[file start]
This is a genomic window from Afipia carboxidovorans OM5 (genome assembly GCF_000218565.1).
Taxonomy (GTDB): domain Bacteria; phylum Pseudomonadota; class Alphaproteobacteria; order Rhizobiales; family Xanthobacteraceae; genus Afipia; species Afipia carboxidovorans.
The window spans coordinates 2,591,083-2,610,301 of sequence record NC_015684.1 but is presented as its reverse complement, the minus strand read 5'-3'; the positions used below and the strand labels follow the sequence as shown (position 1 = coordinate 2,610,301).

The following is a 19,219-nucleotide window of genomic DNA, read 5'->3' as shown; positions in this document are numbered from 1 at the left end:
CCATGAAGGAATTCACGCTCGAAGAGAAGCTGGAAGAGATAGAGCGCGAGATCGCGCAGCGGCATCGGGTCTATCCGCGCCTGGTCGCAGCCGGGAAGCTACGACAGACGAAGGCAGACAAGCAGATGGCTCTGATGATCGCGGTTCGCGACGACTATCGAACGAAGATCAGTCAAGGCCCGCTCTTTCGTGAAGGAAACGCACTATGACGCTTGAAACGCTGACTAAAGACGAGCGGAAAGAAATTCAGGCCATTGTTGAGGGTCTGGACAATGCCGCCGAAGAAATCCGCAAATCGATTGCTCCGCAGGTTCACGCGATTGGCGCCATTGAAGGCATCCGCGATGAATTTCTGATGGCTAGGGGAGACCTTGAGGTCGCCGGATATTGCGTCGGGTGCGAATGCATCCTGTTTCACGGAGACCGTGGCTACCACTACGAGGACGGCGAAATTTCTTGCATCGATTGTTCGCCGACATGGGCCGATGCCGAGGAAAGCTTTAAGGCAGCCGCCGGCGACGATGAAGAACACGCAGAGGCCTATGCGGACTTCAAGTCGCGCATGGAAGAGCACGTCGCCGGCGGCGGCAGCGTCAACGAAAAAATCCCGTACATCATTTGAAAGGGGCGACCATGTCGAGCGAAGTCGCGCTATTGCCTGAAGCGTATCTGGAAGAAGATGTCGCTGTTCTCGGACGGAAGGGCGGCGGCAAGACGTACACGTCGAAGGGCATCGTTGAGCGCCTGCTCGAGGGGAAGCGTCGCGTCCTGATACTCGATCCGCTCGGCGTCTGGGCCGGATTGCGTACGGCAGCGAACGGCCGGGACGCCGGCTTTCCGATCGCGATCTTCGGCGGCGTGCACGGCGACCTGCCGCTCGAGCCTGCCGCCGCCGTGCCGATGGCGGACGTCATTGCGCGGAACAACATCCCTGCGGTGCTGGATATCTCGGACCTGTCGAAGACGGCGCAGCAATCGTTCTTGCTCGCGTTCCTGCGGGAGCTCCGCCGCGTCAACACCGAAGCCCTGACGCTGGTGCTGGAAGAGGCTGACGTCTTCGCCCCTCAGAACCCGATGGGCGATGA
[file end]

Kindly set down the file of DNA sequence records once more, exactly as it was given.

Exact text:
This is a genomic window from Afipia carboxidovorans OM5 (genome assembly GCF_000218565.1).
Taxonomy (GTDB): domain Bacteria; phylum Pseudomonadota; class Alphaproteobacteria; order Rhizobiales; family Xanthobacteraceae; genus Afipia; species Afipia carboxidovorans.
The window spans coordinates 2,591,083-2,610,301 of sequence record NC_015684.1 but is presented as its reverse complement, the minus strand read 5'-3'; the positions used below and the strand labels follow the sequence as shown (position 1 = coordinate 2,610,301).

The following is a 19,219-nucleotide window of genomic DNA, read 5'->3' as shown; positions in this document are numbered from 1 at the left end:
CCATGAAGGAATTCACGCTCGAAGAGAAGCTGGAAGAGATAGAGCGCGAGATCGCGCAGCGGCATCGGGTCTATCCGCGCCTGGTCGCAGCCGGGAAGCTACGACAGACGAAGGCAGACAAGCAGATGGCTCTGATGATCGCGGTTCGCGACGACTATCGAACGAAGATCAGTCAAGGCCCGCTCTTTCGTGAAGGAAACGCACTATGACGCTTGAAACGCTGACTAAAGACGAGCGGAAAGAAATTCAGGCCATTGTTGAGGGTCTGGACAATGCCGCCGAAGAAATCCGCAAATCGATTGCTCCGCAGGTTCACGCGATTGGCGCCATTGAAGGCATCCGCGATGAATTTCTGATGGCTAGGGGAGACCTTGAGGTCGCCGGATATTGCGTCGGGTGCGAATGCATCCTGTTTCACGGAGACCGTGGCTACCACTACGAGGACGGCGAAATTTCTTGCATCGATTGTTCGCCGACATGGGCCGATGCCGAGGAAAGCTTTAAGGCAGCCGCCGGCGACGATGAAGAACACGCAGAGGCCTATGCGGACTTCAAGTCGCGCATGGAAGAGCACGTCGCCGGCGGCGGCAGCGTCAACGAAAAAATCCCGTACATCATTTGAAAGGGGCGACCATGTCGAGCGAAGTCGCGCTATTGCCTGAAGCGTATCTGGAAGAAGATGTCGCTGTTCTCGGACGGAAGGGCGGCGGCAAGACGTACACGTCGAAGGGCATCGTTGAGCGCCTGCTCGAGGGGAAGCGTCGCGTCCTGATACTCGATCCGCTCGGCGTCTGGGCCGGATTGCGTACGGCAGCGAACGGCCGGGACGCCGGCTTTCCGATCGCGATCTTCGGCGGCGTGCACGGCGACCTGCCGCTCGAGCCTGCCGCCGCCGTGCCGATGGCGGACGTCATTGCGCGGAACAACATCCCTGCGGTGCTGGATATCTCGGACCTGTCGAAGACGGCGCAGCAATCGTTCTTGCTCGCGTTCCTGCGGGAGCTCCGCCGCGTCAACACCGAAGCCCTGACGCTGGTGCTGGAAGAGGCTGACGTCTTCGCCCCTCAGAACCCGATGGGCGATGA